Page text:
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Hakawati Theater Production to Spread Popular Culture in Raqqa

The tradition of the storyteller is returning to Raqqa with a new stage production that hopes to spread culture after years of control under the Islamic State reports Alsouria Net.
Hakawati Theater Production to Spread Popular Culture in Raqqa

The Euphrates Theater Artists troupe are continuing their preparations to present the first play in Raqqa, “Euphrates Hakawati (storyteller),” which is expected to be staged in the first week of August.

The director, Daham al-Sattam, told Alsouria Net that the troupe wanted to send a message to the world that the people of Raqqa and Deir ez-Zor were able to revive their destroyed cities and towns by reviving their cultural and theatrical heritage.

Regarding the latest preparations for the work, Sattam added that the preparations were in their final stages and the troupe was ready to present the first show in Raqqa next week.

He said: “Our troupe is composed of six individuals, all of them with prior experience in singing and theater, but the upcoming show is the first time that the troupe will be performing with each other.”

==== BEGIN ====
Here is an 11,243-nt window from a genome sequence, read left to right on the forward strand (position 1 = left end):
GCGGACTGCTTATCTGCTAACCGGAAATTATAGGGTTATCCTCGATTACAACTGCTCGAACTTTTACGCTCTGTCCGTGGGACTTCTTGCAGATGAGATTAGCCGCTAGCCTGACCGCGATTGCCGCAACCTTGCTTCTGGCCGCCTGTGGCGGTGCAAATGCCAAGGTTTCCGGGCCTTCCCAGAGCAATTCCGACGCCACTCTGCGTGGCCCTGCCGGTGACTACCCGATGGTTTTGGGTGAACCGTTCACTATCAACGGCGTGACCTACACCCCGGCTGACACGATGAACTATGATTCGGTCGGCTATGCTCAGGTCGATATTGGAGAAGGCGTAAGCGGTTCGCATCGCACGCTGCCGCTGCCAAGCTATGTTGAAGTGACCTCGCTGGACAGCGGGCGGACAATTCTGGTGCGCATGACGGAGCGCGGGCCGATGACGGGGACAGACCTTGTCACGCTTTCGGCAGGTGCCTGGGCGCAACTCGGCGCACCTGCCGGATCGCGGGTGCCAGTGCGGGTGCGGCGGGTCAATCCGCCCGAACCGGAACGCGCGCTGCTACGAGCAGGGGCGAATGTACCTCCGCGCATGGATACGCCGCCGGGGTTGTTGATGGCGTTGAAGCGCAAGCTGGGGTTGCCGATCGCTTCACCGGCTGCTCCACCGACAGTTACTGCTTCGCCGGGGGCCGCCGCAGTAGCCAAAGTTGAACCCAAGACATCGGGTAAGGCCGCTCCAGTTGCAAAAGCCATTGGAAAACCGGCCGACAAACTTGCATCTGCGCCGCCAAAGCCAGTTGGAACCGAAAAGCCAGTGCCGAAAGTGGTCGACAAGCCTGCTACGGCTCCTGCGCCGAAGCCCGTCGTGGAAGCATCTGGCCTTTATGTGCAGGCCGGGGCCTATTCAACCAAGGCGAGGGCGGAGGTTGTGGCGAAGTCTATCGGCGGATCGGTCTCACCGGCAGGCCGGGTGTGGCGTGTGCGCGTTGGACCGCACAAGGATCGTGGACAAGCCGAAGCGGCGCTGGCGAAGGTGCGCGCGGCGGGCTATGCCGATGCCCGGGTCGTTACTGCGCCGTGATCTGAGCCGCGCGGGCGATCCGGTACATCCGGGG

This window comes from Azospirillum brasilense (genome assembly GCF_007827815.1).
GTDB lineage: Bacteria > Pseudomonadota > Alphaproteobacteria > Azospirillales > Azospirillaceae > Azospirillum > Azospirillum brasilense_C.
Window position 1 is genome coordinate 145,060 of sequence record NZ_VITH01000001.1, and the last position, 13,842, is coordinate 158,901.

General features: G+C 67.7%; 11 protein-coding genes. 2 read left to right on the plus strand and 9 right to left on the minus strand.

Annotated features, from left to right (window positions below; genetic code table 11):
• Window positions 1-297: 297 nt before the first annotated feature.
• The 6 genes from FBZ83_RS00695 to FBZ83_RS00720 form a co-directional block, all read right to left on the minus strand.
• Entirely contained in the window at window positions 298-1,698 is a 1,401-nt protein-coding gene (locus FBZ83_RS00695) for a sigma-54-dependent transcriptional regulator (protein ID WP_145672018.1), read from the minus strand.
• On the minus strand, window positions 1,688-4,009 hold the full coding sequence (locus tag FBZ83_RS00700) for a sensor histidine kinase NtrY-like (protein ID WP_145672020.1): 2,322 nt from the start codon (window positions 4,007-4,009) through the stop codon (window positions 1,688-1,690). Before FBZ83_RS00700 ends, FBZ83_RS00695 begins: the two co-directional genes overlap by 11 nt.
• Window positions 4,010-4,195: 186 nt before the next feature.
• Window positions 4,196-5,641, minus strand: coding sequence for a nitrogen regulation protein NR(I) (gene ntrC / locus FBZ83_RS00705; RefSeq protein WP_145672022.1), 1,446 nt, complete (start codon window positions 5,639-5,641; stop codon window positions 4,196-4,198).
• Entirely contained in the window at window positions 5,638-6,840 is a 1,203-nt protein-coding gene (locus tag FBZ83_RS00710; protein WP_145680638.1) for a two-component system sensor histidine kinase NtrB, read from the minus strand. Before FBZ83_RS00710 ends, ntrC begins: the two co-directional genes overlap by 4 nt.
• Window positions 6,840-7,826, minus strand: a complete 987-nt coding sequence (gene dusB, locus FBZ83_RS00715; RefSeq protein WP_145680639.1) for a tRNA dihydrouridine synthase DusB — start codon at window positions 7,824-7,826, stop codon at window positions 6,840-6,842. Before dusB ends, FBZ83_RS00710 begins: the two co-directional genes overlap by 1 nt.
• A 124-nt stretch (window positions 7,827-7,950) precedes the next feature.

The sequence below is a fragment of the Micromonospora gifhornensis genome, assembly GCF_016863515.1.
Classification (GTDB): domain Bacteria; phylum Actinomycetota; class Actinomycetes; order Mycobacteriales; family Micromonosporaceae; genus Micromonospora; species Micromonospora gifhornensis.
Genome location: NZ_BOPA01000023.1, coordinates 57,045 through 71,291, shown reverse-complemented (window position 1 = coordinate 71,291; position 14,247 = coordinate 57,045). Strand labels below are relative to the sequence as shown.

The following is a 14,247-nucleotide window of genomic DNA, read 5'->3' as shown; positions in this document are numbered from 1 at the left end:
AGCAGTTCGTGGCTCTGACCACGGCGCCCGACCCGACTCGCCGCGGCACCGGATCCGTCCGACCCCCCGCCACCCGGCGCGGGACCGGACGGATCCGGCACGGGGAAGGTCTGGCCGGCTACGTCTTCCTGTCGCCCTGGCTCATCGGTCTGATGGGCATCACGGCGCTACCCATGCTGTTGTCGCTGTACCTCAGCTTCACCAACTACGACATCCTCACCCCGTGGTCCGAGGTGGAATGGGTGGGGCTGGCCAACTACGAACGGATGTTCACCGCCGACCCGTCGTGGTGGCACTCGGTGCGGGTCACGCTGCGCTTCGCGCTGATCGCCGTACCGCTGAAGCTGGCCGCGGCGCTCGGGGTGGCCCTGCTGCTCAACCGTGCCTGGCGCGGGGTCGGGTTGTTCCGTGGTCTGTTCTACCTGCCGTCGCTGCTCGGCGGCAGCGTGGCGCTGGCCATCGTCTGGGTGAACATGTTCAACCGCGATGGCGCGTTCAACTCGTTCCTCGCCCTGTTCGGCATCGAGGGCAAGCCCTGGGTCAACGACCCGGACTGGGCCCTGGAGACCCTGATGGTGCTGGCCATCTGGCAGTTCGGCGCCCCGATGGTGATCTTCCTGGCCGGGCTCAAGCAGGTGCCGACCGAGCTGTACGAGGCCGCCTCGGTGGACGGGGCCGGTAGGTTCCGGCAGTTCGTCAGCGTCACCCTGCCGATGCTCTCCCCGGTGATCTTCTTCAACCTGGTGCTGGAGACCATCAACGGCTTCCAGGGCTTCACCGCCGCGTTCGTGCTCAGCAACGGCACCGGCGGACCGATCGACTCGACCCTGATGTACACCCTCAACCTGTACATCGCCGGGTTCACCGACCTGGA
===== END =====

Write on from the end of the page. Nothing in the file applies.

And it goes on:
The Euphrates Theater Artists troupe was founded about two months ago, and its members are all volunteers, who are trying to offer popular art through the region’s heritage, but in a contemporary and modern style.

Adnan Jaber, one of the team’s coordinators, told Alsouria Net: “The idea of the show is based on a well-known hakawati figure in Syria. It was selected because of it is folklore, but we decided to develop the figure and supplement the storytelling. The hakawati’s speech will be accompanied by actors embodying the story, while making sure that the show is interactive, and that the audience’s views are immediately taken into account, so that they are able to change the course of the play in accordance with their views.”

The Euphrates troupe intends to set up a number of celebrations in the near future, and it is expected they will move the shows around Raqqa, Hassakeh and Deir ez-Zor provinces, as well as doing shows in the camps in the Syrian Jazira.

Regarding the types of shows, Jaber said that they had a show specifically for children, and another for women, and another for families, with the performances on separate days.

He said: “Every show will include about three stories on various topics.”

In closing, Jaber said that the Euphrates troupe was working primarily to spread popular culture after the years of Islamic State control, when cultural actors were absent across Raqqa and Deir ez-Zor. He said that the troupe was trying to build a cultured society interested in cultural and theatrical activities.

Recently, the cultural movement in the Syrian Jazira has seen activity, with the opening of the Raqqa museum and the restoration and rehabilitation of a number of cultural centers in different areas.


This article was translated and edited by The Syrian Observer. The Syrian Observer has not verified the content of this story. Responsibility for the information and views set out in this article lies entirely with the author.

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